This Great Crested Flycatcher is a little too bright, so he’s just here for the record.
This butterfly was feeding right outside the visitor center at North Tract.
I couldn’t pass up this Dragonfly who stopped for a while right in front of me.
This Blue Gray Gnatcatcher was at the pond near the North Tract bridge. He flew around quite a bit, but kept returning to the same tree.
Another look at the Gnatcatcher.
Maybe it’s a moth. Someday I’ll find the time to ID these guys.
I decided to visit Patuxent National Wildlife Refuge this morning. I called ahead to verify hours and places, and was misdirected by the biologist who answered the phone. A staff member at the North Tract directed me to the South Tract, which opens at Sunrise, my preferred birding time. I met a couple of interesting birders, including a guy from New Zealand who knows Lucy Lawless, star of the greatest TV series of all time.
There is a nesting box attached to the pole this Bluebird is sitting on.
I haven’t seen a Great Blue Heron quite this deep in the water before.
As soon as I started down the path, I saw a shaking in the tree nearest me, and managed this shot of a rather elusive Yellow Billed Cuckoo.
This Sparrow has me confused, so I’m checking for an ID. Update:Juvenile Chipping Sparrow
Yet another unknown Sparrow, but I’m working on it. Update:The experts are still unsure.
Another unknown bird. I was with an expert who got only a quick look, and thinks it’s a juvenile of some kind. Update-it’s likely a Juvenile Bluebird.
This appears to be a Common Yellowthroat female, but I’m double checking.
I’m not positive of this ID yet.
This Great Blue Heron was being harassed by a swallowas he flew across the lake.
I’ve seen a lot of Great Blue Herons, but this one is particularly colorful, in a nice setting.
With a little luck I got this Great Blue Heron as he was landing.
This family of Canadian Geese headed serenely across the lake.
Here he is again, just because I like this shot.
I saw this Hermit Thrush just as I entered the woods, which abounded with insects. I was stung on the lip shortly after this, and had a fat lip for several hours.
This Eastern Kingbird posed very nicely.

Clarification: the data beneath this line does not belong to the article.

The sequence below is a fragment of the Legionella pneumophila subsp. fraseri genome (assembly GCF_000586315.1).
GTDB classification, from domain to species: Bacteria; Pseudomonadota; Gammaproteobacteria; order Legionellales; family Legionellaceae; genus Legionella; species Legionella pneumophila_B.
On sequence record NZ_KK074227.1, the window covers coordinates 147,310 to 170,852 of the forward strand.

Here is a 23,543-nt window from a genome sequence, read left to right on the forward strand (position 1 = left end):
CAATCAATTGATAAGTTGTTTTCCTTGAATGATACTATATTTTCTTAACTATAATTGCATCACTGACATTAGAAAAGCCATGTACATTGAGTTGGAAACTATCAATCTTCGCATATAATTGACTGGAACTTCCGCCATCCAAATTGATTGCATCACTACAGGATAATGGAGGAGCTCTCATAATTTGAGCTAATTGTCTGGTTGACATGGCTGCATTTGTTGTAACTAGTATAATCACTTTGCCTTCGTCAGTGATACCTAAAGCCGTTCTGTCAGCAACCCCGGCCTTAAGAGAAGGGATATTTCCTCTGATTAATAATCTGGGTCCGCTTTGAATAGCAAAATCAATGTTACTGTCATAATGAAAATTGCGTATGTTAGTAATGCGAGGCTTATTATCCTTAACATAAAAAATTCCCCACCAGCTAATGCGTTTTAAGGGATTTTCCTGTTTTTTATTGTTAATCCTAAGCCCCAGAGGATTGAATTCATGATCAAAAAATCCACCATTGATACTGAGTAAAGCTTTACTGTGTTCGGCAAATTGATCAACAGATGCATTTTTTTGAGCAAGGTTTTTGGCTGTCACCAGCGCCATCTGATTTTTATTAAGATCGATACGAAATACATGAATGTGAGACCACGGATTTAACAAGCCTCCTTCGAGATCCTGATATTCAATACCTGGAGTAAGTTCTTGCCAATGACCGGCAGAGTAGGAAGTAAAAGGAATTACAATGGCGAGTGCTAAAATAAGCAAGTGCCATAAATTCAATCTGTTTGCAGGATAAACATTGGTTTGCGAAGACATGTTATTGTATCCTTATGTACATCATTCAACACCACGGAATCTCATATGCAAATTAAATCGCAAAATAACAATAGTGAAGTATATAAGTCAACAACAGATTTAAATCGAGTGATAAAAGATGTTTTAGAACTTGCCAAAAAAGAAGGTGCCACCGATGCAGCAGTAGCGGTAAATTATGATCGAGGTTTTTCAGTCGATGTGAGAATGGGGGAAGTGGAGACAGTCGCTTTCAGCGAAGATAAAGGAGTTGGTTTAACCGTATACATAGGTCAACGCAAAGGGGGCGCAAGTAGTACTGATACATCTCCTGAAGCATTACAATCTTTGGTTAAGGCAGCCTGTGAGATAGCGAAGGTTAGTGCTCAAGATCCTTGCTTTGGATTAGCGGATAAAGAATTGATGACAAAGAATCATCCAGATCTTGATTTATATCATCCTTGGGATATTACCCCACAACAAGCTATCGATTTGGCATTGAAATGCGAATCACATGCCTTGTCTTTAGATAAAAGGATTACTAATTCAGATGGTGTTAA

Tree Swallows and Bluebirds seem to compete for nesting boxes at Patuxent Wildlife Refuge.
I got an email last night saying my Great Crested Flycatcher on the nest is an Acadian Flycatcher, so I’ve changed the text accordingly. Taking a closer look, I can see the person was right, and I’ve been seeing too many Great Crested Flycatchers lately. If you look up Flycatchers, you’ll see how many of them are very similar, but this little guy is 2-3″ too short.
I started the day at Possum Point, limping from a slightly sprained ankle due to an encounter with a hole at Truxtun Park yesterday. I didn’t stay long at Possum Point, but elected to go by Truxtun, where the walking would be less strenuous. Tomorrow I’m going to the North Tract at Patuxent Wildlife Refuge as I’ve heard good things about it.
I’m pretty sure this is a Blue Gray Gnatcatcher, but I don’t know these birds well. I’m checking with my experts at Bird Forum.Net.
This Blue Jay was very vocal, scolding loudly for several minutes. I saw some hawks in the area, and that may have been the cause.
This Red Tailed Hawk made even more racket than the Blue Jay, calling very loudly long before I saw him, and after he flew over.
This female Red Winged Blackbird hovered among the fragmite a while, then landed in the mud.
Here, it looks as though she’s captured a grasshopper.
The Acadian Flycatcher was back on her nest. I’m going to try to get a shot of her feeding the chicks, if I can do it without disturbing her too much.